How it affects your business: While the term may seem glib, the consequences of foundation model hallucinations are hardly a cozy trip. They can cause reputation damage, especially through the spread of false information; increase legal and regulatory liabilities including costly compliance violations; and create operational inefficiencies that drive up costs.

Reduce the risk: Like any technology, foundation models are not perfect and hallucinations may occur. A good place to start is with grounding, when a model is designed to retrieve information from a trusted source first and then create a prompt for the generative model. Organizations also should have processes in place to fact-check and verify model-generated content, especially high-risk outputs. Bias mitigation techniques should be supplemented with human oversight, especially for outputs that rely on mission-critical or potentially sensitive data.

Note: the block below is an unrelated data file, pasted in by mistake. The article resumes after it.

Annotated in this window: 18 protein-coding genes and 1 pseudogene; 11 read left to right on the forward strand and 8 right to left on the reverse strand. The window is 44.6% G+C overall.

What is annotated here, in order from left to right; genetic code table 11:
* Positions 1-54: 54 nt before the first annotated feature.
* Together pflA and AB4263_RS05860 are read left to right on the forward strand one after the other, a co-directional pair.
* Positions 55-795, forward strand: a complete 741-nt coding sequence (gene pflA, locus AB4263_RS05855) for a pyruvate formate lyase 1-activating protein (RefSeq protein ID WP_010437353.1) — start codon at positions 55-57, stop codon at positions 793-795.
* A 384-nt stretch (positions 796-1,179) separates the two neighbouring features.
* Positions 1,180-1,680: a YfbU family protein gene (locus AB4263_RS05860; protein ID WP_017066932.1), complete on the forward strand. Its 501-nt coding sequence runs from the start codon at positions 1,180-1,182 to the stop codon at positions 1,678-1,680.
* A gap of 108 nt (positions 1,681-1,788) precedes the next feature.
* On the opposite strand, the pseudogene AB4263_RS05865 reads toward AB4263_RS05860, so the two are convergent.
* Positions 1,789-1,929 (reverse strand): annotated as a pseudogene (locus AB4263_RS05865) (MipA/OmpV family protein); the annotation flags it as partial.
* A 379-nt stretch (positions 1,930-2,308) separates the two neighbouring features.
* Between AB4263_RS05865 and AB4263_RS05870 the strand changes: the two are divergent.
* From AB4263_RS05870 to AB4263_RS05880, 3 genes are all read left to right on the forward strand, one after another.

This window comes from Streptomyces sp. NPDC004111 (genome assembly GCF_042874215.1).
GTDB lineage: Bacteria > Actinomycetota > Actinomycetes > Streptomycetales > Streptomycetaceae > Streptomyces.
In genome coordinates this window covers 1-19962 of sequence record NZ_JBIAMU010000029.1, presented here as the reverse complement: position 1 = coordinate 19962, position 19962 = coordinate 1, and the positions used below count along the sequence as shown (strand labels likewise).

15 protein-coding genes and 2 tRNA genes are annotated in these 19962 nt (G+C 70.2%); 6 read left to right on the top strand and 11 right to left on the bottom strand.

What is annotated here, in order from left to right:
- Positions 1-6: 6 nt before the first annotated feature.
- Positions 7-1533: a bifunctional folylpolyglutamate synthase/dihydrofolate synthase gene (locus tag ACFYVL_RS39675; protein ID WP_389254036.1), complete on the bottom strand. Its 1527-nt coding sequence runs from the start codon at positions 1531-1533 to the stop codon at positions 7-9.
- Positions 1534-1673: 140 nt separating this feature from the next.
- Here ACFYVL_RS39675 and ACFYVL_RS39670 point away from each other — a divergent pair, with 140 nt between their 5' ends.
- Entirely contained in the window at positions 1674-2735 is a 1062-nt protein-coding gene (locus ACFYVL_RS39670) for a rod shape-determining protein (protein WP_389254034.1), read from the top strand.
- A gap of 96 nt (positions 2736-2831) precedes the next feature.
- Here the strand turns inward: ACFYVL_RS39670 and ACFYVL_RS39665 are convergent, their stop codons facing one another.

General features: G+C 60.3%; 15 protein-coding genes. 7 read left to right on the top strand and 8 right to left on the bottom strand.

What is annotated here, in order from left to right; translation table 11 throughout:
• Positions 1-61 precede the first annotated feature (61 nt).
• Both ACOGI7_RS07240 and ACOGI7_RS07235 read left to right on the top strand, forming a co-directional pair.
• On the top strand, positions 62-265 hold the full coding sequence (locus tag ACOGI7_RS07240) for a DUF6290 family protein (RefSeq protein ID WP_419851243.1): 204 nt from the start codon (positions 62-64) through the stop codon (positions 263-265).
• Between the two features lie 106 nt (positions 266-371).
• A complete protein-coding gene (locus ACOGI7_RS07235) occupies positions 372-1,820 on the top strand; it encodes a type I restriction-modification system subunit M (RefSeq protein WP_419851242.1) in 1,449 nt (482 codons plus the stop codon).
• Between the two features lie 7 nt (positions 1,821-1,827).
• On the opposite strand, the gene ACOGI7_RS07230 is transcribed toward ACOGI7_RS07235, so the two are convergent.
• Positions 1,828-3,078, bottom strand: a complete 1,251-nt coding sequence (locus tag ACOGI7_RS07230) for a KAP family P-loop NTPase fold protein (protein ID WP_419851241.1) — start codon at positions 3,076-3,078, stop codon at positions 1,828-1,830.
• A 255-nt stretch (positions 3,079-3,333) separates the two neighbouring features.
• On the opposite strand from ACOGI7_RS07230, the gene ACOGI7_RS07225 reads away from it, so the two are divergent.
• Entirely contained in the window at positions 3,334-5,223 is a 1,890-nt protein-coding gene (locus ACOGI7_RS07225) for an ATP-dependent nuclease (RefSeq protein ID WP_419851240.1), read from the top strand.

Pursue AI boldly and responsibly

Responsible AI practices are critical for navigating the emerging risks that accompany the technology’s growing use. At Google Cloud, we take a multi-pronged approach, with AI products built through responsible practices that guide us from development to deployment. We responsibly curate datasets for large models to address downstream concerns including hate speech, racial bias, and toxicity.

During training, we stress-test models on scenarios that have the potential to produce harmful results and adjust the model to mitigate these risks. In deployment, we give customers the tools they need to use AI responsibly, including working with customers to create and scale responsible AI frameworks and assessments. For example, we provide safety filters for customers to address concerns about harmful content, including bias and toxicity.

To learn more about how to build foundation models and use gen AI to support your organization, read our blog on enterprise readiness in the age of generative AI.